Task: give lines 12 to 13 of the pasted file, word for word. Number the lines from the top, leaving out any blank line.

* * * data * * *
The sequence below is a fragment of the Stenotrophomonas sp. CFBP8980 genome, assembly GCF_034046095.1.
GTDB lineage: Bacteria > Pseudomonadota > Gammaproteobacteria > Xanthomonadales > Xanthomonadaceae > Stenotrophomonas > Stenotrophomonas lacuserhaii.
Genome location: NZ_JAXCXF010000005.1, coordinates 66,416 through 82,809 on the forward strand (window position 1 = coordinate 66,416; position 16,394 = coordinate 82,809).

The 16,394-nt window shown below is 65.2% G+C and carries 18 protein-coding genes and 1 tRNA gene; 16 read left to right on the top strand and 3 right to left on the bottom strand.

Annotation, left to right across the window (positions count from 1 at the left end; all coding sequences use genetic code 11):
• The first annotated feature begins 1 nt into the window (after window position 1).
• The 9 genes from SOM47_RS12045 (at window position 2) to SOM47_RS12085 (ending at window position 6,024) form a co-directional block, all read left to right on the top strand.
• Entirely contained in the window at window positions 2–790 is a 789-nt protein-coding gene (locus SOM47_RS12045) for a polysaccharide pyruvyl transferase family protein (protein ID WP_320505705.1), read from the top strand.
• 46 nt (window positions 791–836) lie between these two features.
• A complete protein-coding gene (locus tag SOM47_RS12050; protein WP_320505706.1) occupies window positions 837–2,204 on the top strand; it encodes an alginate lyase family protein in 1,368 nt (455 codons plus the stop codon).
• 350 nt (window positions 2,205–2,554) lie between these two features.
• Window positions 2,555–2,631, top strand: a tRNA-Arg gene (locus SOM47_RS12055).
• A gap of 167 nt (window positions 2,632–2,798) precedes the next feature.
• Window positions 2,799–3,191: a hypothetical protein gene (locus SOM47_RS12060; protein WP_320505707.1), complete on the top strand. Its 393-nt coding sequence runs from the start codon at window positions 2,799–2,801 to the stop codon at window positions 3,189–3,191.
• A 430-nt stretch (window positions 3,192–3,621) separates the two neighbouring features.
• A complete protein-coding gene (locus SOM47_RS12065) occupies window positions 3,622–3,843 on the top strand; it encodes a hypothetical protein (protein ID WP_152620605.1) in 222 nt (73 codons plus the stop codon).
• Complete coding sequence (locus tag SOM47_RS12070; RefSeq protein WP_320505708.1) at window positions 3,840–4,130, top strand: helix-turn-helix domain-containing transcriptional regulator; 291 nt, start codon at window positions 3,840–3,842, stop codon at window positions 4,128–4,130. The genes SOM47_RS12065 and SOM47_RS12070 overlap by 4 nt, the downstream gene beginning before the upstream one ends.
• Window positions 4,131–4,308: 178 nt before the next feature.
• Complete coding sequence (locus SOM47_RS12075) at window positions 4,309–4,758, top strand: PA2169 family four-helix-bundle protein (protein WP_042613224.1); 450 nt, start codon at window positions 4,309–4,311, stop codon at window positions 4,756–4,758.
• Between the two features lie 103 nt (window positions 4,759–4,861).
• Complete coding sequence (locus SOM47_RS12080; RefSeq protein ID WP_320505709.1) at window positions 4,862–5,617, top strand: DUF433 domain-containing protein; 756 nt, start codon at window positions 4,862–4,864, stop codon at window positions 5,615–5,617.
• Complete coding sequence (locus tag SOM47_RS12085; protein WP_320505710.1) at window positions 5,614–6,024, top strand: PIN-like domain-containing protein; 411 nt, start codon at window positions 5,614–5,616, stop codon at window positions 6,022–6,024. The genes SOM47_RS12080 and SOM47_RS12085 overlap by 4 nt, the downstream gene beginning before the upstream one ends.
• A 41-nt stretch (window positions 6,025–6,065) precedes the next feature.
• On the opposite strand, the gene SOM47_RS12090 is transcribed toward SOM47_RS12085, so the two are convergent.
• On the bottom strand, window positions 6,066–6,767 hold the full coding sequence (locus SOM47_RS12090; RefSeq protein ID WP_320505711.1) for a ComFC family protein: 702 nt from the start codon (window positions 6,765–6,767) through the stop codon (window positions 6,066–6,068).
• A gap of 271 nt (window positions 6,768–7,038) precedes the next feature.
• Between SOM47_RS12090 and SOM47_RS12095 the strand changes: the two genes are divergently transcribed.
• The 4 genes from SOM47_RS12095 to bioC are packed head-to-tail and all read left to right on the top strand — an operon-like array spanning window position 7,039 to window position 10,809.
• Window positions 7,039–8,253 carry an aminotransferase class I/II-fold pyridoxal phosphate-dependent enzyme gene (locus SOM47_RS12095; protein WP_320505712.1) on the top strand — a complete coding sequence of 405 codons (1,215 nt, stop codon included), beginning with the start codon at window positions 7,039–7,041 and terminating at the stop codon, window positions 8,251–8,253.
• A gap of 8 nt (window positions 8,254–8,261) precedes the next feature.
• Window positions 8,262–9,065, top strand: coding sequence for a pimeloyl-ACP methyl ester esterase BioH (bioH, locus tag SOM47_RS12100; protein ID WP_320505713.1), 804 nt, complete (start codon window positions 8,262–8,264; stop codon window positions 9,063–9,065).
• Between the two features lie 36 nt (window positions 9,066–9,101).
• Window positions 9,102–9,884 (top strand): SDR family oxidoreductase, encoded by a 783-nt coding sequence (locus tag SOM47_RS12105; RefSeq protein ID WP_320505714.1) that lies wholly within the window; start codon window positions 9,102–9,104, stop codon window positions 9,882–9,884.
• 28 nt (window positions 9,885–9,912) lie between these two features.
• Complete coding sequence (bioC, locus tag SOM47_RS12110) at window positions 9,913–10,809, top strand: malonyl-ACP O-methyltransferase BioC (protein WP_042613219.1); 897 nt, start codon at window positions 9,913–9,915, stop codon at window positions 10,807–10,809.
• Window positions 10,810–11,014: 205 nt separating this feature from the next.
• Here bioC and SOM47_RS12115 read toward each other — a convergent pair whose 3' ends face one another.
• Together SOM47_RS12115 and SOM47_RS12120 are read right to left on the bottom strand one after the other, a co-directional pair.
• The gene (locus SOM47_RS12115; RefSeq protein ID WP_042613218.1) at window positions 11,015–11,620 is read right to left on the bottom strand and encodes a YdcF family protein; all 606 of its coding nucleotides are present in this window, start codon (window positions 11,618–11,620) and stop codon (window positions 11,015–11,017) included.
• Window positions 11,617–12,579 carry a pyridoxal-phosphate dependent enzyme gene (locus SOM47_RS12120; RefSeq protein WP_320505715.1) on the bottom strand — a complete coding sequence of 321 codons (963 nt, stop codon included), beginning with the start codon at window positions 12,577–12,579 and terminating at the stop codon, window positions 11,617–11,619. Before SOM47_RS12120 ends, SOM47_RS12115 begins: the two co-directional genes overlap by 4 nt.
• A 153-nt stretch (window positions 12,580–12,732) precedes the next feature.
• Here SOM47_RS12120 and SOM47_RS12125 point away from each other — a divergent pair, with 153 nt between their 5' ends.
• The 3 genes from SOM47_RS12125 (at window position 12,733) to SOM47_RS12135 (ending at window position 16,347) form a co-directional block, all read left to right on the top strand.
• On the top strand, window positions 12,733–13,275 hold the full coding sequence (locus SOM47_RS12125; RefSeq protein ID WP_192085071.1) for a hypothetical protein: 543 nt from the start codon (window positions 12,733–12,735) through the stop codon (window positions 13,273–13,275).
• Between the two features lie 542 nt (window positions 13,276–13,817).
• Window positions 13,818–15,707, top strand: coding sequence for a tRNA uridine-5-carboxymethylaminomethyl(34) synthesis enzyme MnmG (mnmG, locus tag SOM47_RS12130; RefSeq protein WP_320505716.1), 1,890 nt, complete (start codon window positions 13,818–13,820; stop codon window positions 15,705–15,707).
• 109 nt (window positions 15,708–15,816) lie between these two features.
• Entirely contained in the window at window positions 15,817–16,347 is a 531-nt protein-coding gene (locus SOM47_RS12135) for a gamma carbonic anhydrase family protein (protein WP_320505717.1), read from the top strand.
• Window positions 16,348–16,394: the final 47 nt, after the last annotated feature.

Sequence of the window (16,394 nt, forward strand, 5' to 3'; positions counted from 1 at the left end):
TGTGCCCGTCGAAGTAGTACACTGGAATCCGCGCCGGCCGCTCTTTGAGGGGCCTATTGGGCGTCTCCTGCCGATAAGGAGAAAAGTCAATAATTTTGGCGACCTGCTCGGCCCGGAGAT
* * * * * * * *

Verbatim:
• Window positions 2,555–2,631, top strand: a tRNA-Arg gene (locus SOM47_RS12055).
• A gap of 167 nt (window positions 2,632–2,798) precedes the next feature.